The Internet Saga presents MP3.
Curated by Beral Madra and Răzvan Ion.
The Bucharest Biennale continues to build a strong partnership between Bucharest —a geocultural space where the political is reflected in all aspects of life— and the rest of the World. In transcending specific geographical, historical, or political frameworks, it connects to a broader complexity, namely the one of “resistance” within the quotidian realm.
Edit Your Future! This is the motto of BB8 – Bucharest Biennale 8, curated by Răzvan Ion and Beral Madra. When deciding to make a biennale in the age of Post-truth – which is now the popular term for the description of the socio-political misfortunes of global crisis – there is no doubt that the artists and the curators believe that the concepts, forms, and aesthetics of contemporary art productions and their exhibitions are the most crucial means of dealing with sociopolitical-cultural problems and concerns and the most challenging way of communicating with the society of spectacle.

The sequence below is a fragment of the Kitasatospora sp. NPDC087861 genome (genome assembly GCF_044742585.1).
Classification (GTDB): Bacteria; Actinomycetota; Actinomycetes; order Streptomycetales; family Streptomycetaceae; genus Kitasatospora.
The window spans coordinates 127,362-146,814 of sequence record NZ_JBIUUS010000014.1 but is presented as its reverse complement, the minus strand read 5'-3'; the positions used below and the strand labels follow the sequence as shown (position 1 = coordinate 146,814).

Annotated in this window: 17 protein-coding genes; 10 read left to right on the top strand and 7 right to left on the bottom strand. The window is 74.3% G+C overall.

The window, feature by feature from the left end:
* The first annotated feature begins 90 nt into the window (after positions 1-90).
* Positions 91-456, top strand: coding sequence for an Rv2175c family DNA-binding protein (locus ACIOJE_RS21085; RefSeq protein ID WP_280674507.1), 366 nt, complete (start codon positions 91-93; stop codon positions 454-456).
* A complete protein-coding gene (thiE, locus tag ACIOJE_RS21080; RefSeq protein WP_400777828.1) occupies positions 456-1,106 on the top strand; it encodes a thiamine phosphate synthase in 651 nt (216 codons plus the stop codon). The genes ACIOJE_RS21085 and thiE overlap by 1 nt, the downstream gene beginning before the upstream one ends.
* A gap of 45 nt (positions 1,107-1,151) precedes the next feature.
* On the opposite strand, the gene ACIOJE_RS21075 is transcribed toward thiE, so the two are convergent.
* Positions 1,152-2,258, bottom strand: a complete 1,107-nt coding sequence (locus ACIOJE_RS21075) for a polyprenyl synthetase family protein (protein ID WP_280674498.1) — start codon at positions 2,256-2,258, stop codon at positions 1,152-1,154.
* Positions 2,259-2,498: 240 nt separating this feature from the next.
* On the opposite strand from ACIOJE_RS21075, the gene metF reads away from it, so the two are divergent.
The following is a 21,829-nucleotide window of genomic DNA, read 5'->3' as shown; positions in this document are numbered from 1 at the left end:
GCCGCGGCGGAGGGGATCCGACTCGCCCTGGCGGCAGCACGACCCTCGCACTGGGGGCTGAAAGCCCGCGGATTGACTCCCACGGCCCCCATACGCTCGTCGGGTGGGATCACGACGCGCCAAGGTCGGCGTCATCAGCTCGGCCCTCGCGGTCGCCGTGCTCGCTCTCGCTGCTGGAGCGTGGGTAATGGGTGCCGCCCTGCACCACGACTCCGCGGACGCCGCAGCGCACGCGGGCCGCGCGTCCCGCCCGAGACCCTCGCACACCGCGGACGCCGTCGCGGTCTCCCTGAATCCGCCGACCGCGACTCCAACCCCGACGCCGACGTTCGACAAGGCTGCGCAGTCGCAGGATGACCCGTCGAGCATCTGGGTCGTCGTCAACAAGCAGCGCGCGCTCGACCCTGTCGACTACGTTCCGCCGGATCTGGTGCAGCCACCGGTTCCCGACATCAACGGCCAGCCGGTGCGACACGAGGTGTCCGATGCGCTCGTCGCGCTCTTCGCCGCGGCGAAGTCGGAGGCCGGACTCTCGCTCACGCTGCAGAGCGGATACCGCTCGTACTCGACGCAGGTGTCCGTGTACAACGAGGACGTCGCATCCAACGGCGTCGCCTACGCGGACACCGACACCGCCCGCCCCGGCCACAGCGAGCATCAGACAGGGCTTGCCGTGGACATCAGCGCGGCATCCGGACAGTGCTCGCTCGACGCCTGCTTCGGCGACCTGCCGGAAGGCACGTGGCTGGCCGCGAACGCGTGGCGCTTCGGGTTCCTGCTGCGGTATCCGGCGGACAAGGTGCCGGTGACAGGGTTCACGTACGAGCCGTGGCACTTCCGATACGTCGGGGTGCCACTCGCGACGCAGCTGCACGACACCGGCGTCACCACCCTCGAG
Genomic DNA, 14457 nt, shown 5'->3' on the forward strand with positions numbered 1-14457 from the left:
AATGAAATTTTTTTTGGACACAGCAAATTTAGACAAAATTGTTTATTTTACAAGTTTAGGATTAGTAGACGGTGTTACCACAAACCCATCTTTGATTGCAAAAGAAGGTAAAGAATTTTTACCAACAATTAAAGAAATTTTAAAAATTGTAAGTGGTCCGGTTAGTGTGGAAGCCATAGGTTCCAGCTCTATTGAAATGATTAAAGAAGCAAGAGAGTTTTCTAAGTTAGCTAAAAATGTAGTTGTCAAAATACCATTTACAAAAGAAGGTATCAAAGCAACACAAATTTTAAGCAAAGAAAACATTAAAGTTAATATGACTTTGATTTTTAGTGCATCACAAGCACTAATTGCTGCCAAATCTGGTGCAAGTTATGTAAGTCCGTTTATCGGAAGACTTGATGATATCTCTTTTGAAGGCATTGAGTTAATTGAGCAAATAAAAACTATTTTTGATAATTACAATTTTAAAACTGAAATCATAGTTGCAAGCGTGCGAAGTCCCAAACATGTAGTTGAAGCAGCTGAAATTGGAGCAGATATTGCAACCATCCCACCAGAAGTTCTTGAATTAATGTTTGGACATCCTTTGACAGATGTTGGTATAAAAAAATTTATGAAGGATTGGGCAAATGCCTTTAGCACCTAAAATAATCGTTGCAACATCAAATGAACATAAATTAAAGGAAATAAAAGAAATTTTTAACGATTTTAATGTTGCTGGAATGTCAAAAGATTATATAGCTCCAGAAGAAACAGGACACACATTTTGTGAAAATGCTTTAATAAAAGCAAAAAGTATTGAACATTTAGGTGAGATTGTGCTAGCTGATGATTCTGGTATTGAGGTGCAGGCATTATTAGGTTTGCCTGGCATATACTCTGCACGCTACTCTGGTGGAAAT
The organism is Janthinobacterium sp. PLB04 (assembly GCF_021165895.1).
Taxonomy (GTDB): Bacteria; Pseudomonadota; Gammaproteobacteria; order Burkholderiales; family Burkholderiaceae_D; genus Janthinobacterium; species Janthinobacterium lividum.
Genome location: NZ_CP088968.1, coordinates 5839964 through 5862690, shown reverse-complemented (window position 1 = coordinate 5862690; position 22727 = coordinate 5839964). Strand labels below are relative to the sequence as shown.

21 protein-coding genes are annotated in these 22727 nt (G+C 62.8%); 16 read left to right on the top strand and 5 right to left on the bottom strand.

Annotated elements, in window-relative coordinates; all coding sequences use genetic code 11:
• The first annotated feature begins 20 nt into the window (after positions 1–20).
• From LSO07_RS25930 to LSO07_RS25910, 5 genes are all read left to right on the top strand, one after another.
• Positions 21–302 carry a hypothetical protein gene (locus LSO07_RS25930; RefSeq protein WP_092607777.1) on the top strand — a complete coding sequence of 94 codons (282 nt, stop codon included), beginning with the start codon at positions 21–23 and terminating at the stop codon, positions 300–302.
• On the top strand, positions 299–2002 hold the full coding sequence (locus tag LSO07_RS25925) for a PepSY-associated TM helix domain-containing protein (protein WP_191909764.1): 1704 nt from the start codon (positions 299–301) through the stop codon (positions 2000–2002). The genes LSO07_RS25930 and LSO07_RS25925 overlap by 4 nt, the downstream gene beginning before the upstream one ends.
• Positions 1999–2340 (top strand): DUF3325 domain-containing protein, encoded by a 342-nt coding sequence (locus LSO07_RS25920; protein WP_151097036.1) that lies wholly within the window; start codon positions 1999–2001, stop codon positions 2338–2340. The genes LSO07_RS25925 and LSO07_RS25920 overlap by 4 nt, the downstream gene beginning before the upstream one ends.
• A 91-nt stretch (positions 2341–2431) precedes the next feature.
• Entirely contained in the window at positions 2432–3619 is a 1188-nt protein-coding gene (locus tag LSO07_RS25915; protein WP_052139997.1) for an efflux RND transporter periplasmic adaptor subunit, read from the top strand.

As an institutional partner of BB8, The Internet Saga presents MP3 – Movimento Pirati Terza Età, a group of Italian anonymous cyberactivists which fostered the circulation of queer and feminist aesthetics online during the 90s. Exploring the Internet through the Wayback Machine, The Internet Saga has collected the ruins of this unaccomplished movement, looking back at the rise of cyberidentities from an Italian perspective. MP3 is though more than a tag or an archaeological object: it is the opportunity to affirm the radicality of anonymity in the era of total self-expression. It is the celebration of the ambiguous power of the implicit, moving from a coward and hidden form of violence to a poetic force of creation. MP3 is the image of a possible future generated by an alternative past.
Sulle tracce di MP3, il movimento di ‘nonne hacker’ del web italiano anni ’90